Here are 5 quick free web-based tools for gene interpretation

Exome rounds. Interpreting genetic variants is one of the main challenges in genomic medicine. Many people have perceived barriers to starting some of the variant analysis themselves, given that there is the widespread notion that this requires expert bioinformatics knowledge. However, this is somewhat a concept of the past. There are some beautiful and simple tools online that you can use for free. Here are my favorite web-based tools for variant interpretation. Continue reading

SCN8A encephalopathy – and how it differs from Dravet Syndrome

Nav1.6. For some reason, SCN8A always met some resistance. In contrast to other epilepsy genes, it took a while for the community to embrace this gene as a genuine cause of epileptic encephalopathies. A recent publication in Neurology now investigates the phenotypic spectrum of SCN8A encephalopathy – and points out important features that distinguish this condition from Dravet Syndrome. Continue reading

The common variants in our genome that predispose to epilepsy – the ILAE GWAS

ILAE GWAS. This is one of the rare occasions when I can write on behalf of the ILAE Genetics Commission and discuss a recent publication. Earlier this week, the ILAE Consortium on complex epilepsies came online in Lancet Neurology. This study is a large meta-analysis of almost 9,000 patients and 26,000 controls looking at common genetic variants predisposing to common epilepsies, including the Idiopathic/Genetic Generalized Epilepsies and focal epilepsies. In a nutshell, when looking for common variants predisposing to the epilepsies, the answer is surprisingly simple. Continue reading

Modifier genes in Dravet Syndrome: where to look and how to find them

Converging thoughts. During late 2013, I had several unrelated discussions about the possible role of genetic modifiers of SCN1A in Dravet Syndrome. To some extent, SCN1A is a paradox. One the one hand, the connection between Dravet Syndrome and SCN1A is one of the clearest connections between gene and disease that we see in genetic epilepsies. On the other hand, we see a remarkable phenotypic heterogeneity in families, and some presumably pathogenic SCN1A variants can also be identified in unaffected control individuals. This leaves us with the question whether there are genetic modifiers in Dravet Syndrome that might help provide some insight into additional mechanisms of disease. This post is a collection of 10 individual thoughts that emerged during the discussions last year. Continue reading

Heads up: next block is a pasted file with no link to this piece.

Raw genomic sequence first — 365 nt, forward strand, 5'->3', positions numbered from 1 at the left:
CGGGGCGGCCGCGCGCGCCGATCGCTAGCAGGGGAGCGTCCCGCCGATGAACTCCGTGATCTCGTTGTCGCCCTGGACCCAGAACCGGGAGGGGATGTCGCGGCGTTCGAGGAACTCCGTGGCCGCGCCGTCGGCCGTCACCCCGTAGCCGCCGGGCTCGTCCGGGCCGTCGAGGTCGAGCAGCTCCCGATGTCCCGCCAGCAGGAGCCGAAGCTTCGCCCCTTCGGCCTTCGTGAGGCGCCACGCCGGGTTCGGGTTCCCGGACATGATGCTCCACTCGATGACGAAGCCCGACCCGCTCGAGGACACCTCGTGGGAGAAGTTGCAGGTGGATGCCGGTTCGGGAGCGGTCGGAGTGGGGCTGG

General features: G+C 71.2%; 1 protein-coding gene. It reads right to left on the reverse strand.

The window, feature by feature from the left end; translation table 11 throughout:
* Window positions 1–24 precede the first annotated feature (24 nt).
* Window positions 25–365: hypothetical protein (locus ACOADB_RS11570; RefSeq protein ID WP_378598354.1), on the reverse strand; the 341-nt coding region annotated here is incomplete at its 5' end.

2013 in review: top three lists and the gene finding of the year

Gene of the year. Let’s take a minute to look back at the very busy year of 2013. There were major advances in many areas of epilepsy genetics. First and foremost, massive (and I mean massive) progress has been made in the genetics of the epileptic encephalopathies, where de novo mutations have been identified as a major source of genetic morbidity. Secondly, the new technologies have made it possible to identify several novel genes for various epilepsy types. Out of these genes, we have again selected the most important finding in 2013. And the gene finding of the year is… Continue reading

Why I am still struggling with SCN9A in Dravet Syndrome

Susceptibility. Two weeks ago, we published a post on rare variants in SCN9A as potential susceptibility genes for Dravet Syndrome with mutations in SCN1A. Ever since reading the article by Mulley and collaborators, I had tried to come up with an idea of what the genetic architecture might look like if both de novo variants and inherited variants contribute. I wanted to follow up on my earlier post with this brief back-of-the-envelope calculation. Continue reading

Dravet Syndrome and rare variants in SCN9A

How monogenic is monogenic? Dravet Syndrome is a severe epileptic encephalopathy starting in the first year of life. More than 80% of patients have mutations or deletions in SCN1A, which makes Dravet Syndrome a relatively homogeneous genetic epilepsy. In addition to SCN1A, other genetic risk factors for Dravet Syndrome have been suggested, and current, large-scale studies including EuroEPINOMICS-RES are studying the genetic basis of the minority of Dravet patients negative for SCN1A. A recent paper in Epilepsia now suggests that a significant fraction of patients with Dravet Syndrome also carry rare variants in SCN9A in addition to the mutations in SCN1A. Is a mutation in SCN1A not sufficient to result in Dravet Syndrome, but needs additional genetic modifiers? Continue reading

Exomes to the extreme to identify modifier gene in cystic fibrosis

Monogenic modifiers. Exome sequencing is a well established method to find causative genes in monogenic disorders, with probably more than 100 genes identified through this method in the last two years. In contrast to the ever-expanding list of monogenic diseases solved through massive parallel sequencing, there is widespread skepticism regarding its usefulness in complex genetic disorders. Now, a recent study in Nature Genetics suggests another application for exome sequencing, the identification of modifier genes in monogenic disorders. Continue reading